SANCHEZ:  Well, I’ll tell you a little about my background, my family, and then get into Colorado.  My father’s side is from Mexico.  My mother’s side is from El Salvador.  And, the other part that motivated me and I didn’t mention — was my grandmother, and her love for America.  She went from selling pineapples – and this is in Central America, to – at the market and cleaning floors, and she wanted to come here to America because she wanted freedom.  She wanted the American Dream.  And, you know, she didn’t tell me this story until I was 20 years old in Washington where my aunt was a first lieutenant at the Pentagon.  And I was like, “What?!  This is where we came from?”   And, I mean, it’s not like we were still struggling, but she was telling me this with tears in her eyes.  And she says, “Now I’ve got my grandson taking me to the greatest country.”  And then she’s — it was through her example, her entrepreneurship, her love for working together with other communities.  I mean, she was all about talk – I mean, sorry, all about “do”.  Excuse me.  She was all about “do”, not “talk”.  I mean, she put her words into action, and she — so, that’s something  I really admired in her, and had a profound impact on me, and that’s what I want to see in our communities. 

CLARK:  Well, and that’s one thing that I’m constantly preaching on Grassroots Radio, is that the brilliance of the Constitution, the brilliance of the United State of America is that it matters not into what station of life you were born, in onl– because, no matter what, anybody, anywhere, can become anything if they are willing to work hard enough.  Your family is a perfect example of that.

SANCHEZ:  Yes, and that’s – and then when I came here, you know, as I told a few months – a while back,  I left everything.  Because I saw what was going on here in Colorado.  And I said, “Well, something’s got to be done! This is the most freedom loving state in America.”  And I wanted to raise my family here, and bring everything here.  And I got involved.  I got elected as a state delegate and I got involved with bringing in the Hispanic community, in particular, because I said that was going to be the key, at least at this point, to bring this community in there, but not necessarily compromise our principles.  I thought, “No!  We have a great message of freedom and liberty to extend to this community!”  And I thought, “Well, what better way, at this point, than to run for office, and bring it to people.”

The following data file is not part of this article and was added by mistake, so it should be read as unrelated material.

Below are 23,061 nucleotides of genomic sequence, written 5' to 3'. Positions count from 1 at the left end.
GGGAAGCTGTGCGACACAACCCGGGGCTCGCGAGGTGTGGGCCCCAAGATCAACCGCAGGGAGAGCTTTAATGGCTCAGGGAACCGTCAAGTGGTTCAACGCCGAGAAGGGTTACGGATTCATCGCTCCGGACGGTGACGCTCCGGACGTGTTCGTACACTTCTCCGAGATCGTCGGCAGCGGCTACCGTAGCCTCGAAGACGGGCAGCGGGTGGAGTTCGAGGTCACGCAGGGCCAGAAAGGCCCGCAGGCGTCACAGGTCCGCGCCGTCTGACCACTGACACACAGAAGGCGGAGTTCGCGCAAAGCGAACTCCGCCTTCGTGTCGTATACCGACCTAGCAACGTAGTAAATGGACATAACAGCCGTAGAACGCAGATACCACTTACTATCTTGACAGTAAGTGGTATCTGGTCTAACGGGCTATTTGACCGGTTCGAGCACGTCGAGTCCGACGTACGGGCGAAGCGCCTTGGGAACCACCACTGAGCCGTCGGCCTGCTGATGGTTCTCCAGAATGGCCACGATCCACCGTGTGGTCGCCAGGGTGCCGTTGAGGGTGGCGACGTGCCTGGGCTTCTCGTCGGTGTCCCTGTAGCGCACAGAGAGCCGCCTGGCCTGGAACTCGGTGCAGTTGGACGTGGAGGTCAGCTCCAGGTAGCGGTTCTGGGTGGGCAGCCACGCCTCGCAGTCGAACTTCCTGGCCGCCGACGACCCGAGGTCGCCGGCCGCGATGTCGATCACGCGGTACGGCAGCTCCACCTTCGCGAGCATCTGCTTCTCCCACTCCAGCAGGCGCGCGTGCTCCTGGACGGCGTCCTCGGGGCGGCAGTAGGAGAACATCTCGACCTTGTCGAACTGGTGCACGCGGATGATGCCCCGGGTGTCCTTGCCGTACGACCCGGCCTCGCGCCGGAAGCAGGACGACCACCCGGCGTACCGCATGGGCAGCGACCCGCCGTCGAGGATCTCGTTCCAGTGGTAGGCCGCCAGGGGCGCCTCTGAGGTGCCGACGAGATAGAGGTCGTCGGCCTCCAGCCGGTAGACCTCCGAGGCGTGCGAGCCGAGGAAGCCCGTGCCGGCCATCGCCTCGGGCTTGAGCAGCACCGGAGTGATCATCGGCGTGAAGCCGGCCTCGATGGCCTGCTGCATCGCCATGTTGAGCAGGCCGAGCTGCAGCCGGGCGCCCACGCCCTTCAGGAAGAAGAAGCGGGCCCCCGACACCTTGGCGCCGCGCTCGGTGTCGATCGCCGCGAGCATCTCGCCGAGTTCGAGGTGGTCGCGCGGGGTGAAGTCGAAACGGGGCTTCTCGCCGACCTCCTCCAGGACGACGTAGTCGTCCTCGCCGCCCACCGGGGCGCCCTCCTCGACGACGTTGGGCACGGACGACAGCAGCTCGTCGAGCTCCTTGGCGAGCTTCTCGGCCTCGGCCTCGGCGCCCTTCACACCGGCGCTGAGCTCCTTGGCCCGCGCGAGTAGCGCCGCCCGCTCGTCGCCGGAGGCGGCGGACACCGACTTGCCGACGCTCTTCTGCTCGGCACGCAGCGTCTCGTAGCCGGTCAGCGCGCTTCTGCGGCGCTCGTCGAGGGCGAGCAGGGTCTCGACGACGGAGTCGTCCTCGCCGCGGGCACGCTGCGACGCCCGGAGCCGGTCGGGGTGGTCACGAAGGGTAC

WORLEY:  What I do – I do have a suggestion for the Republican party.  I know Ryan Call listens and hangs on my every word.  So, I’m sure he’s going to get this message

CLARK:  [laughs]

WORLEY:  Yeah, that’s right.  I still like you as a person, just not necessarily as State Chair.  Here’s what you need to do.  When you talk about getting Hispanic involvement, when you talk about getting Asian-American involvement, you – don’t go out and pander to people!

SANCHEZ:  Exactly!

WORLEY:  What you do is when you’re putting together a platform, when you’re talking about what kind of bills you want to run, why don’t you go out to the Hispanic business owners in the community and say, “Hey, you know what?  We’re having a meeting.  We’d like you to come!” 


WORLEY:  The guy who runs the rec center in a Hispanic part of town.  “Hey, what could be done better to help kids in this area?”  And we don’t mean spending money.  We mean, is there something we could do to just improve things in the community? 

SANCHEZ:  And that’s what I’ve done in Senate District 22.  I’ve gone to the non-profits.  I’ve gone to the religious organizations, you name it.  Wherever there was a community.  Before I made my decision, I went to these groups and – to hear what they had to say, to hear what their concerns were.  And this was a point of seeing what I can do for them.  And I think you’re right.  I mean, the GOP is doing the best it can do, but I think–  myself, individually,– I am going to do whatever I can do, because like I said, there are people who are very discouraged.  They are very upset.  And it’s going to require standing for something.   And I’m just going to have to do what I can. 

WORLEY:  Tony, you’re a very charitable person. 

SANCHEZ:  [laughs]

 WORLEY:  The Republican party is not doing the best it can do.  The Republican party is still campaigning like its 1992.  The Republican party has to move forward.  They actually have get innovative.  They have to go outside the box.  I could use 19,000 business phrases to explain why we’re getting our – you know I almost used a bad word – why we’re getting our butts handed to us on a regular basis.  

SANCHEZ:  Correct. 

WORLEY:  Yeah,  1982.  Yeah, better.  This is a – and it’s not – it is a changing demographic.  And I was listening – I don’t know if you ever have a chance to listen to [Sirius Radio conservative talk host] Andrew Wilkow.  One of the things he’s talking about is the College Republicans came out with this, “Here’s the things that are going on, and here’s why we’re losing.”  And it isn’t that you have to pander to people.  It’s that you have to change the way you talk about the things.  You have to actually inform people.  You –.  One of the saddest things out there is that people 18-26 have an opinIon on everything, but it’s how they feel.  I could give a crap about what you feel.�